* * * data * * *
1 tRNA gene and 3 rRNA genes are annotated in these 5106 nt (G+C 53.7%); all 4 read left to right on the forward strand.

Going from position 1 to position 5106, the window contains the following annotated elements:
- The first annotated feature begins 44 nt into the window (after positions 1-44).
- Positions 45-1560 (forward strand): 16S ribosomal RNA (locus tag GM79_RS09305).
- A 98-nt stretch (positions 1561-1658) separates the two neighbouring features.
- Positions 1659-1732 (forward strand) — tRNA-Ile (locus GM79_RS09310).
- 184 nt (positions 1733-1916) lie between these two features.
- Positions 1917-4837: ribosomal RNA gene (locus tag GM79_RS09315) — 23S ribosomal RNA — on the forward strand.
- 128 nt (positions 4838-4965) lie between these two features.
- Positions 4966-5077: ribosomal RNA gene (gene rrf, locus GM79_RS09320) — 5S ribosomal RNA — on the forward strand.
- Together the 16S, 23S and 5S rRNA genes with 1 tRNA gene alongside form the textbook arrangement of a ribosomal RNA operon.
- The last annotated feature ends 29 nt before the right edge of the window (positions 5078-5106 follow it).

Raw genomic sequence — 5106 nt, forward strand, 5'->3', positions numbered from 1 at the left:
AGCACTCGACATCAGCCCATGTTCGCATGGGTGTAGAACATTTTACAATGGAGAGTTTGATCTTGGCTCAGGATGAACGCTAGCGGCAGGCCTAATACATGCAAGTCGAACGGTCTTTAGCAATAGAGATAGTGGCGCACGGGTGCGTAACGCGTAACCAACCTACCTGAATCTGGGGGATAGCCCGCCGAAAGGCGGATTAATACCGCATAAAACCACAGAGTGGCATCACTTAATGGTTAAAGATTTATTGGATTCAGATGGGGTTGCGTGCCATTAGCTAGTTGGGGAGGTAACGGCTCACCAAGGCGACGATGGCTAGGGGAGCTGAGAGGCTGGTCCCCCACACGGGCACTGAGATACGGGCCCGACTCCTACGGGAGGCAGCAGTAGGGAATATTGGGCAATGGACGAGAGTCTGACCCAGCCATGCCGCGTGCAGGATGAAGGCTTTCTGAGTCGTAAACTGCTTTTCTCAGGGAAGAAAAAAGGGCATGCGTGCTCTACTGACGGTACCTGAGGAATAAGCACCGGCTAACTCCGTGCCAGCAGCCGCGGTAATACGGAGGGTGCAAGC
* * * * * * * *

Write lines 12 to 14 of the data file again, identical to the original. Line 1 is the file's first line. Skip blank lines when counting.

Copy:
- The last annotated feature ends 29 nt before the right edge of the window (positions 5078-5106 follow it).

Raw genomic sequence — 5106 nt, forward strand, 5'->3', positions numbered from 1 at the left:
AGCACTCGACATCAGCCCATGTTCGCATGGGTGTAGAACATTTTACAATGGAGAGTTTGATCTTGGCTCAGGATGAACGCTAGCGGCAGGCCTAATACATGCAAGTCGAACGGTCTTTAGCAATAGAGATAGTGGCGCACGGGTGCGTAACGCGTAACCAACCTACCTGAATCTGGGGGATAGCCCGCCGAAAGGCGGATTAATACCGCATAAAACCACAGAGTGGCATCACTTAATGGTTAAAGATTTATTGGATTCAGATGGGGTTGCGTGCCATTAGCTAGTTGGGGAGGTAACGGCTCACCAAGGCGACGATGGCTAGGGGAGCTGAGAGGCTGGTCCCCCACACGGGCACTGAGATACGGGCCCGACTCCTACGGGAGGCAGCAGTAGGGAATATTGGGCAATGGACGAGAGTCTGACCCAGCCATGCCGCGTGCAGGATGAAGGCTTTCTGAGTCGTAAACTGCTTTTCTCAGGGAAGAAAAAAGGGCATGCGTGCTCTACTGACGGTACCTGAGGAATAAGCACCGGCTAACTCCGTGCCAGCAGCCGCGGTAATACGGAGGGTGCAAGC